Posted 2017 August 21
I go on vacation and what happens? Apple decides it’s time to answer some of the Mac Admin community’s burning questions. Let’s queue up the articles, shall we?
- Prepare your institution for iOS 11, macOS High Sierra, or macOS Server 5.4
- Prepare for APFS in macOS High Sierra
- Prepare for changes to kernel extensions in macOS High Sierra
- Upgrade macOS on a Mac at your institution
- Prepare for changes to Content Caching in macOS High Sierra
The KBase article I want to address in this blog post is that fourth one, “Upgrade macOS on a Mac at your institution.”
Apple has now stated directly what a lot of people in the community have been suggesting: Imaging, as a method of deploying new/upgraded operating systems, is dead as far as Apple is concerned. It’s officially unsupported. “Apple doesn’t recommend or support monolithic system imaging when upgrading or updating macOS.” Can’t get much more explicit than that.
Contrary to some earlier predictions, Apple does not appear to be eliminating access to all forms of imaging. In the article, they explicitly state, “You can use system images to re-install the existing operating system on a Mac.” That led some to believe that if they used one of those cumbersome methods I mentioned in my previous blog post to put firmware updates into place, they could continue to (capture and) deploy images; Everything is Fine (insert meme reference here). That is not the approach I am taking.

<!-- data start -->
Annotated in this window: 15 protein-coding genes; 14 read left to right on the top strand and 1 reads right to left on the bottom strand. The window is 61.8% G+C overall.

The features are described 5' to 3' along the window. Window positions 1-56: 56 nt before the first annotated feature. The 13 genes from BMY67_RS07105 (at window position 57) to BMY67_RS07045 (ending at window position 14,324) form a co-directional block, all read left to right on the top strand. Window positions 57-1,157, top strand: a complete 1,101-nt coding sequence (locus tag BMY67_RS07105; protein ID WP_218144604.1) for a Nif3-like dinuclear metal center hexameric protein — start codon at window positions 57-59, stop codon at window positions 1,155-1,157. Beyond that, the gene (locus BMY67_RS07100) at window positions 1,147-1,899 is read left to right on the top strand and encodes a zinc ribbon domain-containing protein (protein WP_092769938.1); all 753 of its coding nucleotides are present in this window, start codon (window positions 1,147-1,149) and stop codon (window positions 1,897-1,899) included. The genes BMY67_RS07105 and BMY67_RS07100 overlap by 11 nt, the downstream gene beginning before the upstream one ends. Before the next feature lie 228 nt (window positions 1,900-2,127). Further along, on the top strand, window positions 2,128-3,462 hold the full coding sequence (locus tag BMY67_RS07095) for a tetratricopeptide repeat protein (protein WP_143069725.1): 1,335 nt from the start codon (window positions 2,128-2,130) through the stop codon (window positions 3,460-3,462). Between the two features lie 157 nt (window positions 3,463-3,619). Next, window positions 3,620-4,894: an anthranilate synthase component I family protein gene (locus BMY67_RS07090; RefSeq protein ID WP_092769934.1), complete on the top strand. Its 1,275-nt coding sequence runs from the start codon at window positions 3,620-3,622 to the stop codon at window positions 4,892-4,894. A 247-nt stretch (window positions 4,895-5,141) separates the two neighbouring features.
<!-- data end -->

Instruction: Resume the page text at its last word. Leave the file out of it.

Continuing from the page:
The main reason I believe imaging hasn’t gone away completely yet is because Apple needs a tool like that to use at the factory. If there’s one place where efficiency and speed is King, it’s in initial production. Whether Apple always chooses to make that tool accessible to Mac Admins is another discussion (especially when APFS becomes more mature and feature-rich), but Apple has identified at least one imaging use case (perhaps handing an old computer to a new student/employee/user) where they don’t currently have a good alternative in place, so they have continued to make imaging available. Keeping that in mind, I’m willing to take Apple at its word; I should stop jumping OSes using an image as a base. I’ve been thinning my modularly-created image every year such that I’m in good shape to eliminate imaging by this time next year (my next major planned redeployment).
People in the community have been saying “imaging is dead” for a couple of years now (even longer for capturing monolithic images). Now Apple has weighed in. Ignore their direction at your professional peril.